I have had a lot of side jobs, from blogging to consulting to working for my boyfriend’s company where my boss was on the Board. In every case, I cleared what I was doing on the side with the company that paid me a full-time salary. So, I know how nerve-wracking and potentially awkward the conversation can be. Over at US News and World Report today, I give five tips to help convince your boss that moonlighting is actually good for everyone involved. Read it here.
The emails I get most often are from recent college grads who are depressed about their job prospects. I always give them the same advice, and I’ve included some of those steps in my latest post on U.S. News and World Report today. You can read it here and then let me know what strategies you’ve used to successfully kick-start your career.
At some point, working on vacation came to be expected. Did you notice? Work goes on without you, however, and no one is so important that you can’t take two weeks off (if you are, you’re doing it wrong). Over at US News & World Report today, I discuss ten reasons why you shouldn’t work on vacation. Read it here and give yourself permission to take a break.
Finding your career purpose is tough. If you come up empty after journaling, quizzes and vision boards, it may be time to take real action. Over at US News and World Report today, I talk about the three steps you can take to gain immediate clarity around discovering your dream job. Read it here.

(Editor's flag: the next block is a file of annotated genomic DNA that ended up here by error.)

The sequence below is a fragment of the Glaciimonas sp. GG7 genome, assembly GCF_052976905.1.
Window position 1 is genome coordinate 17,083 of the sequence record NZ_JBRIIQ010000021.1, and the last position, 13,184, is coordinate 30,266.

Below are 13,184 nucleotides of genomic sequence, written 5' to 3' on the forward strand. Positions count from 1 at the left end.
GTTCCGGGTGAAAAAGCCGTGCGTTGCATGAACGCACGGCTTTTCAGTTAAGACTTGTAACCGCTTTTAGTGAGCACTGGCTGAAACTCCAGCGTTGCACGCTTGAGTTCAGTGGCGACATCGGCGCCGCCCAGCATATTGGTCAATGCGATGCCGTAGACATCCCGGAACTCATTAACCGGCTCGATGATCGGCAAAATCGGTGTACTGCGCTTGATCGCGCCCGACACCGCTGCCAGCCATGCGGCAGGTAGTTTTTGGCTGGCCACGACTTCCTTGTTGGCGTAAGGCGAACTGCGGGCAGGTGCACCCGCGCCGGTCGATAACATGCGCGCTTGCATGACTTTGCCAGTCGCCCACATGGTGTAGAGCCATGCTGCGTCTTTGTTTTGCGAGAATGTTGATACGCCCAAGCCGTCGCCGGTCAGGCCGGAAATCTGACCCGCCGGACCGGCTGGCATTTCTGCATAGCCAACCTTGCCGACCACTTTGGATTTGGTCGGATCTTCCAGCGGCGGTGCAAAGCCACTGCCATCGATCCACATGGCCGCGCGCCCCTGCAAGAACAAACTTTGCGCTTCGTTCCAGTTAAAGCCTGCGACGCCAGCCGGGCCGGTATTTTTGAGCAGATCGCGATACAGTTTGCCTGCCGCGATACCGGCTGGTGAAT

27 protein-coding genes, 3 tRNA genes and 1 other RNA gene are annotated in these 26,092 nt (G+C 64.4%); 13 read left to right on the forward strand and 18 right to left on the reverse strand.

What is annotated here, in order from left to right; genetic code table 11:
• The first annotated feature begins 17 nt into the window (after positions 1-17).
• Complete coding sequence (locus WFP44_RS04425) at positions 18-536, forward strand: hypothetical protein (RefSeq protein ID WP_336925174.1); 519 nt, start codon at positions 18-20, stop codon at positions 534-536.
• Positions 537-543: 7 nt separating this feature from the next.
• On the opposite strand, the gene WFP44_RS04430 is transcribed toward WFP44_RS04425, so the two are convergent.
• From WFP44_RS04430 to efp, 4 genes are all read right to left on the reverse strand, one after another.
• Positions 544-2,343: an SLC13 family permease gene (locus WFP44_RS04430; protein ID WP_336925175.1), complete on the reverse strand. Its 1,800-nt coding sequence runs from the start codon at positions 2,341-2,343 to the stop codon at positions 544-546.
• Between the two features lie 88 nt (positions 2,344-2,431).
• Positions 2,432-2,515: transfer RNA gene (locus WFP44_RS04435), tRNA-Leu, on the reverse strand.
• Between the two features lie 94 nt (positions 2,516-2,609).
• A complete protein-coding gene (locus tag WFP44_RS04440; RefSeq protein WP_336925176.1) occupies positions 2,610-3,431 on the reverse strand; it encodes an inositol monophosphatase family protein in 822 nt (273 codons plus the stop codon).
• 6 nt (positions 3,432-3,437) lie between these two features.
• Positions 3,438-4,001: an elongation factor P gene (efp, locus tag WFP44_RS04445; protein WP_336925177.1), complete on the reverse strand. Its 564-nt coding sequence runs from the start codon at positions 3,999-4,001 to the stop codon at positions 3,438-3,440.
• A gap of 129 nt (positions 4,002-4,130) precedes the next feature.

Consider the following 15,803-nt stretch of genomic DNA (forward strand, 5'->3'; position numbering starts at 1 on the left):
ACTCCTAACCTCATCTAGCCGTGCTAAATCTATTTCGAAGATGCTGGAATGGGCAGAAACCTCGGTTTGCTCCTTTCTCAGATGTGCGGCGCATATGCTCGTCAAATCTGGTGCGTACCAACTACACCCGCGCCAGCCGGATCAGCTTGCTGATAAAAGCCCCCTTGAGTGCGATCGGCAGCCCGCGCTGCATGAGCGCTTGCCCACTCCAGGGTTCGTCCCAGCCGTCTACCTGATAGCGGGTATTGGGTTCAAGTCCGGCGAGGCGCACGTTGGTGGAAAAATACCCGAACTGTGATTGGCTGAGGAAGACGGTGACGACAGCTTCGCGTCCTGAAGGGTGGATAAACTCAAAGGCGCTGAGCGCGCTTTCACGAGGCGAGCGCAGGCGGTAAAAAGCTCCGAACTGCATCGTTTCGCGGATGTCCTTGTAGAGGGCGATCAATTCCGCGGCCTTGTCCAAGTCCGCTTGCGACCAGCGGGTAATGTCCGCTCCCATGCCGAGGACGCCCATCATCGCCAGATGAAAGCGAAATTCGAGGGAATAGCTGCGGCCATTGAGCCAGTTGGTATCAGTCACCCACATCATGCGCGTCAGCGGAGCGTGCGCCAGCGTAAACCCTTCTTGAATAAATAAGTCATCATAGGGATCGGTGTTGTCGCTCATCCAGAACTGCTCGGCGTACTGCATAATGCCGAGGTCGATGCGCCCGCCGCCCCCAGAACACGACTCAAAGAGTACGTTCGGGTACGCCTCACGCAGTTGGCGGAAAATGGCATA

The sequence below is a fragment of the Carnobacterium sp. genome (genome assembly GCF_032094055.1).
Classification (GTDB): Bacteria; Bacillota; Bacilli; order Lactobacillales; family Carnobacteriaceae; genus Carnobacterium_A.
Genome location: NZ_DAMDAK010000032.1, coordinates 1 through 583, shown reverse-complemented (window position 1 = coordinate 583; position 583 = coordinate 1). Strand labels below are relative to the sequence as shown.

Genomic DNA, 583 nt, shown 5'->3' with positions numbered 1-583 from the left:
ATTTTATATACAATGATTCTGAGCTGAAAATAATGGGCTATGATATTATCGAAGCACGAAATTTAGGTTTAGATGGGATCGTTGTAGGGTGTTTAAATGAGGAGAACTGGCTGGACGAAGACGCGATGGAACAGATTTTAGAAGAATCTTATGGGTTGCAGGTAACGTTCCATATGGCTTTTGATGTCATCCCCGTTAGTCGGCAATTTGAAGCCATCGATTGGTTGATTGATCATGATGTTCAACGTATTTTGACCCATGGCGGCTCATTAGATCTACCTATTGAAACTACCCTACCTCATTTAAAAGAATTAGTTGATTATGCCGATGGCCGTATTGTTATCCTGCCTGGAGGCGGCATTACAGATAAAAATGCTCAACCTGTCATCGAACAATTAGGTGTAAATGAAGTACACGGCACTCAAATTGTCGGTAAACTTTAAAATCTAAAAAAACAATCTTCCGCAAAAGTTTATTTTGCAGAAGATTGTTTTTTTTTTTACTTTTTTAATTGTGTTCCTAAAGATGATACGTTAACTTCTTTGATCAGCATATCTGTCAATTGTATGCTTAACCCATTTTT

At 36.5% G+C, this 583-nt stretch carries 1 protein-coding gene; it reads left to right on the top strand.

It’s hard out there for a career. If only you had more challenge, more money, more responsibility. While you can and should ask for all of these things (going direct seldom fails), it’s not always that easy.
Here are three ways to build your self-confidence on the road to being one of those annoyingly awesome people who light up when they talk about what they do.
1. Get a side job. If you’re not ready to quit your job that sucks, get a side job consulting or freelancing. More cash means you’re able to create financial padding if and when you do decide to leave. But more importantly, getting distance between you and your current job is essential for creativity. When you stretch your muscles, your new job will stimulate ideas for your old job, and vice versa. Everybody wins.
(Sidebar: Should you tell your boss? Yes. No need to get fired over something silly. And no need to make it a big deal either. Just say you’re doing work for a company/friend/non-profit on the side, and of course, you will put your current position first. If there are any concerns whatsoever, you’re happy to address them. Easy peasy. And if it freaks you out to even think about another job, try blogging, volunteering, or taking a class. Don’t cop-out.)
2. Try being nice. If you’re not too happy, chances are it shows at your desk. When we start to feel like we’re “owed” a better position, resentment builds. Let it go. Be extra nice to your co-workers and boss. Get an attitude adjustment and move on. Being the bigger person isn’t easy, but no one is noticing you huff and puff anyway (and if they are, they don’t enjoy it), but they will notice a bit of extra sunshine.
Making other people’s jobs easier will not only make you feel good, but it is also the quickest way to advance your career. Being likeable is relationships is everything.
3. Reject another job offer. There’s nothing more powerful than rejecting a job offer. This works because it reminds you that you have a choice. Especially in today’s economy, we’re being conditioned to believe you should be grateful for whatever job you have. But who wants to be unhappy? Rejecting an offer lets your brain and heart know that you still have a choice. Your skills are in demand. If something were to happen at your current position, you’d be okay.